Einstein is not that brainy on Australian politics, at least judging by the Einstein Factor on ABC TV. A few Sundays ago host Peter Berner asked Rod Wise, a contestant who specialised in Prime Ministerial trivia, the following question:

Kirribilli House was first set aside for use as an official residence of prime ministers in which decade?

The contestant didn’t know and was told the answer was – 1950s.

Put a fork in them, the election is almost done.

Understand what happens next with our best ever discounts.


Wrong, it was never set aside by a motion in the Parliament or by a Cabinet decision.

The late Eddie Ward asked Menzies in the House on 23 April, 1958 – “Is it a fact that the Prime Minister now regards Kirribilli House as his official residence?”

Menzies replied that Kirribilli House was for Commonwealth Government guests – “It is a very good thing for this country that we should be able to give distinguished visitors from overseas, in the largest and senior city of this country, accommodation appropriate to them”.

Every Prime Minister (leaving out the short termers like McEwen and Frank Ford) has lived at The Lodge apart from Chifley, who occupied a room at the Kurrajongs Hotel, and Howard, who uses it casually as a place to stop when in Canberra. Prime Ministers have traditionally stayed at Kirribilli House when visiting Sydney.

But Howard confiscated Kirribilli House, telling an ignorant media after the 1996 election he would live “in the Prime Minister’s Sydney residence”. His excuse was to avoid disruption to his children’s education. When they grew up he switched to saying it was a good thing for the PM to live in a major city. Perhaps he just likes the view.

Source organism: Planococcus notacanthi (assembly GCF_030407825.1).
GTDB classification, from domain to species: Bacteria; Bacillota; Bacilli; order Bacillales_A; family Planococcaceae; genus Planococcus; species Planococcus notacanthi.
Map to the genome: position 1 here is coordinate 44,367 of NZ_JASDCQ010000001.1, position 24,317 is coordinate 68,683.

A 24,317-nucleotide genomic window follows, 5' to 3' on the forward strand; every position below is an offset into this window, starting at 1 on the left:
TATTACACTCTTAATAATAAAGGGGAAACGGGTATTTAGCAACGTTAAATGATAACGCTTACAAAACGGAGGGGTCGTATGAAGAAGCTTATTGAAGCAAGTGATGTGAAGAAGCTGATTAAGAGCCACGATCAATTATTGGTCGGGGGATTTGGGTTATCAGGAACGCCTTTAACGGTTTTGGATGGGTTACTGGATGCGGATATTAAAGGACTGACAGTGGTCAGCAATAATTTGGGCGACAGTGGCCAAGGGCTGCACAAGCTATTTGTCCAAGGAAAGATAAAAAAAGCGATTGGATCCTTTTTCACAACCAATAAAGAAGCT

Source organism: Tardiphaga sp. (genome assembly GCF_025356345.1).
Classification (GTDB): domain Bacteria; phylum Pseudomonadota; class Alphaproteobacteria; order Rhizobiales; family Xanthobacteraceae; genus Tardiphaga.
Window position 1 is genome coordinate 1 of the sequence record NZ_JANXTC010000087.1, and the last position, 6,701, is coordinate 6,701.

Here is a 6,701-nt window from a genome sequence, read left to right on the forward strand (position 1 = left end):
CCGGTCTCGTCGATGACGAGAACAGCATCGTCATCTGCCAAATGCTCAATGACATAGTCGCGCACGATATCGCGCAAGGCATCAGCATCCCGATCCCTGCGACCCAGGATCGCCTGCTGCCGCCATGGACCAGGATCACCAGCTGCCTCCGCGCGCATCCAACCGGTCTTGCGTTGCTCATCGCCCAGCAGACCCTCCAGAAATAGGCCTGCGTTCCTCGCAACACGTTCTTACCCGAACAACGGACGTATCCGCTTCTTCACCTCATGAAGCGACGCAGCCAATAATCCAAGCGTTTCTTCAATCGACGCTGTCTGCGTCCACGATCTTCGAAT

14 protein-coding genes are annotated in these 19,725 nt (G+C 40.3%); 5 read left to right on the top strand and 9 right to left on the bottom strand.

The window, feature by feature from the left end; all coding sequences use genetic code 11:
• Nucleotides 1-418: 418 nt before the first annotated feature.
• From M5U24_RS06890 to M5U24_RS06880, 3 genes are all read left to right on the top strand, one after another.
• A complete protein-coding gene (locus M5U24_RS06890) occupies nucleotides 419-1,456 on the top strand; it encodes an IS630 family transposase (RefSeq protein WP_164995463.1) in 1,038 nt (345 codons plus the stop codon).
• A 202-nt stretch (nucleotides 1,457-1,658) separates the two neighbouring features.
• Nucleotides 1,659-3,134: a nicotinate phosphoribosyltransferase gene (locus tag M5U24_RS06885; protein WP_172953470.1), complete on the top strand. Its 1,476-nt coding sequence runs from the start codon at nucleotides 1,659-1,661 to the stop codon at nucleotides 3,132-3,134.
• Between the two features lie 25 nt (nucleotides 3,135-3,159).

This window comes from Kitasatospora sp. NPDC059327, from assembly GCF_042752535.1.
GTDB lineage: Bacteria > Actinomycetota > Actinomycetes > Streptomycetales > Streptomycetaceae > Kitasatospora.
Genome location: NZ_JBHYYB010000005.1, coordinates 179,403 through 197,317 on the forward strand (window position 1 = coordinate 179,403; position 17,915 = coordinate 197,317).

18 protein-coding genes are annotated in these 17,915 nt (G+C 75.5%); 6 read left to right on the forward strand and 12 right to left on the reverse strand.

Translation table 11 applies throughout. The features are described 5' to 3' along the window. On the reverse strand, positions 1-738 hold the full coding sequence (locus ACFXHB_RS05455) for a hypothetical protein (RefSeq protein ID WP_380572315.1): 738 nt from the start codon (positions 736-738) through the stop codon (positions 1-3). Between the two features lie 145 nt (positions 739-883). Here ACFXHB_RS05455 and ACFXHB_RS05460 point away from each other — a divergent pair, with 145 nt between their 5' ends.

Chifley didn’t occupy The Lodge either, but for a slightly different reason. He lived in a first floor room at the Hotel Kurrajong, within easy walking distance of Parliament House.

His wife, Lizzie, made only occasional visits to Canberra from Bathurst and she and Chifley would then both stay at The Lodge. The Lodge was used for official entertainment.

The reason Chifley would have found it awkward to live at The Lodge was because he had a long-term affair with Phyllis Donnelly, who was at his bedside when he was struck down by a heart attack and died on 13 June, 2001. Chifley had a long-term love affair with both Phyllis and her sister Nell, in Bathurst.

All this was revealed in 1950 by David Day in his book Chifley. Day upset a lot of Labor people in the process. The facts were never denied and Chifley’s standing as one of the greatest Prime Ministers Australia has had was undamaged.